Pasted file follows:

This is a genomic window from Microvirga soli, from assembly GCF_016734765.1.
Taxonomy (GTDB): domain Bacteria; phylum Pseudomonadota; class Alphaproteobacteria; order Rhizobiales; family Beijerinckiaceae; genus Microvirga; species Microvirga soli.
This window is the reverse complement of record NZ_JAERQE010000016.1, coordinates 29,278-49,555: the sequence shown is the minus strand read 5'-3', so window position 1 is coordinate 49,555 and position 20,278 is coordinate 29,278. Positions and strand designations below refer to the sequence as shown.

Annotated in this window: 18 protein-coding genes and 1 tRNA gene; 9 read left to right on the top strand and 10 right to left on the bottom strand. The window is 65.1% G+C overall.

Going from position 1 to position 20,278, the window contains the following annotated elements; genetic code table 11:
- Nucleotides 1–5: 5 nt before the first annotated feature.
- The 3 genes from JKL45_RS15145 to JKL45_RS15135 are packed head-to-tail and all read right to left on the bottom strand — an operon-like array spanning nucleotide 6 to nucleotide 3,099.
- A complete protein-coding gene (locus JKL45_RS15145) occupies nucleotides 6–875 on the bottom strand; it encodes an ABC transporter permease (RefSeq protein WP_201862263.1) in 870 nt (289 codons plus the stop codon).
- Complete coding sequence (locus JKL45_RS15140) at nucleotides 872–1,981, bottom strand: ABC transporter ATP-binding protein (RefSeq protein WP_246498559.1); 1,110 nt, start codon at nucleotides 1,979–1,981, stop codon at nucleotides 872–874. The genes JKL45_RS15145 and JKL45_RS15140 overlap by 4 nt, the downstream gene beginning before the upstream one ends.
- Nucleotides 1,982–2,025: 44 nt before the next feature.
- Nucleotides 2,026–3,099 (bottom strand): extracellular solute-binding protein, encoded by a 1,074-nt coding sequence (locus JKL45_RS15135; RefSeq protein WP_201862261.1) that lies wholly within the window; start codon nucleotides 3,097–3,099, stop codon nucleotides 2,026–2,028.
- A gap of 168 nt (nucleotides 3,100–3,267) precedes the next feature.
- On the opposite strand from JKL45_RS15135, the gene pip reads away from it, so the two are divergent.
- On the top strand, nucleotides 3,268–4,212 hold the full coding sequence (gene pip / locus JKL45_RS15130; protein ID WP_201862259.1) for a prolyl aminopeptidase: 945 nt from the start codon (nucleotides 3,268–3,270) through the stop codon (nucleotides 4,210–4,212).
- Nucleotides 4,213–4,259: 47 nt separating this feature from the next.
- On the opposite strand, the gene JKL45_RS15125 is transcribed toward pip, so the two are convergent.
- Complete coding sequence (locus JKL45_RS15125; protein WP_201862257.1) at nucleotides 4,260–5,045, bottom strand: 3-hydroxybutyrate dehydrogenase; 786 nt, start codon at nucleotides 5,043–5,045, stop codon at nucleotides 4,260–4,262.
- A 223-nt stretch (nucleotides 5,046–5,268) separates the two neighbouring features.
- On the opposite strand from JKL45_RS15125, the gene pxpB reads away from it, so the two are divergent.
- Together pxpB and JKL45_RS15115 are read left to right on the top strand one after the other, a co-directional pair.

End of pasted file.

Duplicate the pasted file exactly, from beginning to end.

This is a genomic window from Microvirga soli, from assembly GCF_016734765.1.
Taxonomy (GTDB): domain Bacteria; phylum Pseudomonadota; class Alphaproteobacteria; order Rhizobiales; family Beijerinckiaceae; genus Microvirga; species Microvirga soli.
This window is the reverse complement of record NZ_JAERQE010000016.1, coordinates 29,278-49,555: the sequence shown is the minus strand read 5'-3', so window position 1 is coordinate 49,555 and position 20,278 is coordinate 29,278. Positions and strand designations below refer to the sequence as shown.

Annotated in this window: 18 protein-coding genes and 1 tRNA gene; 9 read left to right on the top strand and 10 right to left on the bottom strand. The window is 65.1% G+C overall.

Going from position 1 to position 20,278, the window contains the following annotated elements; genetic code table 11:
- Nucleotides 1–5: 5 nt before the first annotated feature.
- The 3 genes from JKL45_RS15145 to JKL45_RS15135 are packed head-to-tail and all read right to left on the bottom strand — an operon-like array spanning nucleotide 6 to nucleotide 3,099.
- A complete protein-coding gene (locus JKL45_RS15145) occupies nucleotides 6–875 on the bottom strand; it encodes an ABC transporter permease (RefSeq protein WP_201862263.1) in 870 nt (289 codons plus the stop codon).
- Complete coding sequence (locus JKL45_RS15140) at nucleotides 872–1,981, bottom strand: ABC transporter ATP-binding protein (RefSeq protein WP_246498559.1); 1,110 nt, start codon at nucleotides 1,979–1,981, stop codon at nucleotides 872–874. The genes JKL45_RS15145 and JKL45_RS15140 overlap by 4 nt, the downstream gene beginning before the upstream one ends.
- Nucleotides 1,982–2,025: 44 nt before the next feature.
- Nucleotides 2,026–3,099 (bottom strand): extracellular solute-binding protein, encoded by a 1,074-nt coding sequence (locus JKL45_RS15135; RefSeq protein WP_201862261.1) that lies wholly within the window; start codon nucleotides 3,097–3,099, stop codon nucleotides 2,026–2,028.
- A gap of 168 nt (nucleotides 3,100–3,267) precedes the next feature.
- On the opposite strand from JKL45_RS15135, the gene pip reads away from it, so the two are divergent.
- On the top strand, nucleotides 3,268–4,212 hold the full coding sequence (gene pip / locus JKL45_RS15130; protein ID WP_201862259.1) for a prolyl aminopeptidase: 945 nt from the start codon (nucleotides 3,268–3,270) through the stop codon (nucleotides 4,210–4,212).
- Nucleotides 4,213–4,259: 47 nt separating this feature from the next.
- On the opposite strand, the gene JKL45_RS15125 is transcribed toward pip, so the two are convergent.
- Complete coding sequence (locus JKL45_RS15125; protein WP_201862257.1) at nucleotides 4,260–5,045, bottom strand: 3-hydroxybutyrate dehydrogenase; 786 nt, start codon at nucleotides 5,043–5,045, stop codon at nucleotides 4,260–4,262.
- A 223-nt stretch (nucleotides 5,046–5,268) separates the two neighbouring features.
- On the opposite strand from JKL45_RS15125, the gene pxpB reads away from it, so the two are divergent.
- Together pxpB and JKL45_RS15115 are read left to right on the top strand one after the other, a co-directional pair.